On Wednesday, Patriarch Ilia Ghudushauri-Shiolashvili, First Hierarch of the Georgian Apostolic Autocephalous Orthodox Church, said that a government-proposed draft law on local self-governance reform is a “threat” because it would cause Georgia’s “disintegration” and he vowed to prevent the bill’s passage. The bill, based on a concept first unveiled by the government more than nine months ago, envisages promoting more engagement of citizens in decision-making on the local level. It also introduced direct election of mayors of at least seventeen towns (now, only Tbilisi’s mayor is elected directly), as well as heads of all municipalities; the reform is expected to lead into division of existing municipalities and increasing their number from the current 69 to about 120.
Patriarch Ilia II said during a sermon in the Svetitskhoveli Cathedral in Mtskheta outside Tbilisi, “The Parliament and the government are discussing local self-governance law. This is rather difficult issue. If implemented, it’d lead to Georgia’s disintegration. We’d never tolerate it and we’ll do everything possible in order not to have it implemented. Georgia was and will be a united nation, a single state, and we should remember that when the government was strong, the regions [united] around it, the country was strong too. We believe that every district [raioni or municipality] should have direct links to the [central] government. The government should know the problems existing in each and every district; we need no intermediate link for that purpose; the [central] government should consider the hardships facing each district, it should study what each district needs, and the government itself should be trying to address problems existing in districts. For some reasons, some are trying to pass this law on the local self-governance hastily. I think, the Church thinks, that we should discuss it with the people; the people should consider whether it’s acceptable and whether it’s good for Georgia. Therefore, we shouldn’t hurry… I’d like to respectfully ask our parliament and government to take into consideration this threat and not to hurry with adoption of this [bill on local self-governance]”.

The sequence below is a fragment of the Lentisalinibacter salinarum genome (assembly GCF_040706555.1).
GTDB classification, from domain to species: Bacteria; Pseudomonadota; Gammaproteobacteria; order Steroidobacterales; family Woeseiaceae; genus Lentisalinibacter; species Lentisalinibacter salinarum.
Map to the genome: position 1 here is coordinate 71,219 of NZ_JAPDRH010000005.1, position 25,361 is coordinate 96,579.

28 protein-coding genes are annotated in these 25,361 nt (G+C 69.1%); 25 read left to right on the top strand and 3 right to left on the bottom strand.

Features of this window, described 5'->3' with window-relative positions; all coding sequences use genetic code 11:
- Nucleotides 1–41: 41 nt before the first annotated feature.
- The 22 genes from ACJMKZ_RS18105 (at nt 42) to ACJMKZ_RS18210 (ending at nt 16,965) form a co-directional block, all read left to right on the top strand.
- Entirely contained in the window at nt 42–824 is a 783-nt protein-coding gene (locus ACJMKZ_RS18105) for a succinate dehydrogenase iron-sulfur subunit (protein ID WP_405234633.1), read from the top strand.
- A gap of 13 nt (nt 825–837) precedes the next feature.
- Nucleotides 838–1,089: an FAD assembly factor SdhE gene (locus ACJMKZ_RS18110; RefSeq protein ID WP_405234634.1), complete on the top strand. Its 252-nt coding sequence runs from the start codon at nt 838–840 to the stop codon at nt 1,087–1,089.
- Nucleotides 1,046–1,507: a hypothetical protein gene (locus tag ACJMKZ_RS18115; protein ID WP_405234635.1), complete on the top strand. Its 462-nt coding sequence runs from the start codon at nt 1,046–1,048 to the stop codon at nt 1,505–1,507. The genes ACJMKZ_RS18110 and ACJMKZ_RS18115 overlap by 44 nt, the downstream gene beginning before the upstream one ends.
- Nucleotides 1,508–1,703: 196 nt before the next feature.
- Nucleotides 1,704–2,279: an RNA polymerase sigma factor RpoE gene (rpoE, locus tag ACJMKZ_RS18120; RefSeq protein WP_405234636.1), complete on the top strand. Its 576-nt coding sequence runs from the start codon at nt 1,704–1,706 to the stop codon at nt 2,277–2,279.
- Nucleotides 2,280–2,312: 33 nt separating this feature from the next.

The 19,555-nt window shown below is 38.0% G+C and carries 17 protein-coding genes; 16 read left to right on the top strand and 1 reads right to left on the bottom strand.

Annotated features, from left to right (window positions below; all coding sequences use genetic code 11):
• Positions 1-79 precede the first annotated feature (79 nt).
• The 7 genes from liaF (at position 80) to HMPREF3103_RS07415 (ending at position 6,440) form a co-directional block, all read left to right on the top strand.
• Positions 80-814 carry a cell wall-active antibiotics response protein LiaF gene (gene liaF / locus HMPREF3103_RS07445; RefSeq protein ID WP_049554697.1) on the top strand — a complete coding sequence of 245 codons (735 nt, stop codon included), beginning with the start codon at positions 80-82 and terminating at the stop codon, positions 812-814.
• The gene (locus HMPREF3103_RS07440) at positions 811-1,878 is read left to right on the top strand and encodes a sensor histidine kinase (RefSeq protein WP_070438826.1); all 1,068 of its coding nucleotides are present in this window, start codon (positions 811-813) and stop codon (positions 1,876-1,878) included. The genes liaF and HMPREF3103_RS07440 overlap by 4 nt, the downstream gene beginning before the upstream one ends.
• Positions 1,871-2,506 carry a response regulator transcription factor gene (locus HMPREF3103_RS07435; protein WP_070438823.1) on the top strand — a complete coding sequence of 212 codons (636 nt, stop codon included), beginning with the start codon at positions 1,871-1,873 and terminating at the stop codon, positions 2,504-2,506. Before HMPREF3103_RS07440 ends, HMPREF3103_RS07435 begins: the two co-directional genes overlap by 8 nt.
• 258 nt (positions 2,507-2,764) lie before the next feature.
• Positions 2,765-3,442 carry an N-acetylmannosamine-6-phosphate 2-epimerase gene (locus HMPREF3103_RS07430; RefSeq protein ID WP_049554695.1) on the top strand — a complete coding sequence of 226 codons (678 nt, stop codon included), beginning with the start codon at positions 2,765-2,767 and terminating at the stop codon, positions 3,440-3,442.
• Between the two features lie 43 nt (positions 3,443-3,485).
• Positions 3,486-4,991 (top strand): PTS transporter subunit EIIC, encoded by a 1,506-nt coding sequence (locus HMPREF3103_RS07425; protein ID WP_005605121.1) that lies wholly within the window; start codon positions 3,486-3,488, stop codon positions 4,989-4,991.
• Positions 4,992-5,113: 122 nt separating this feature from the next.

The Patriarch’s remarks both in respect of “threat of disintegration” and “attempts to hastily” adopt the bill echoed allegations voiced recently by some non-parliamentary opposition parties. On Wednesday, Giorgi Akhvlediani of the Christian-Democratic Movement said, “This artificial division [of municipalities], which the government calls decentralisation, may create serious problems in terms of separatism”. On Wednesday, before the Patriarch’s sermon, responding to this criticism of the draft by the opposition, parliament speaker Davit Usupashvili said, “The notion that the self-governance somehow poses a threat to the integrity of the country is complete nonsense. Did the absence of decentralisation and self-governance prevent separatism in Abkhazia and Tskhinvali? It’s a mistaken notion that self-governance can incite separatism. Lack of rights incites separatism”. Commenting on the Patriarch’s remarks, Zviad Dzidziguri of the Conservative Party, a lawmaker from the Georgian Dream parliamentary majority group, said, “There’s no threat whatsoever of country’s disintegration in this draft [law on local self-governance]. I think that the Patriarchate simply lacks information [about the draft law]. The Patriarchate needs to be more informed and we’ll do that”.
4 December 2013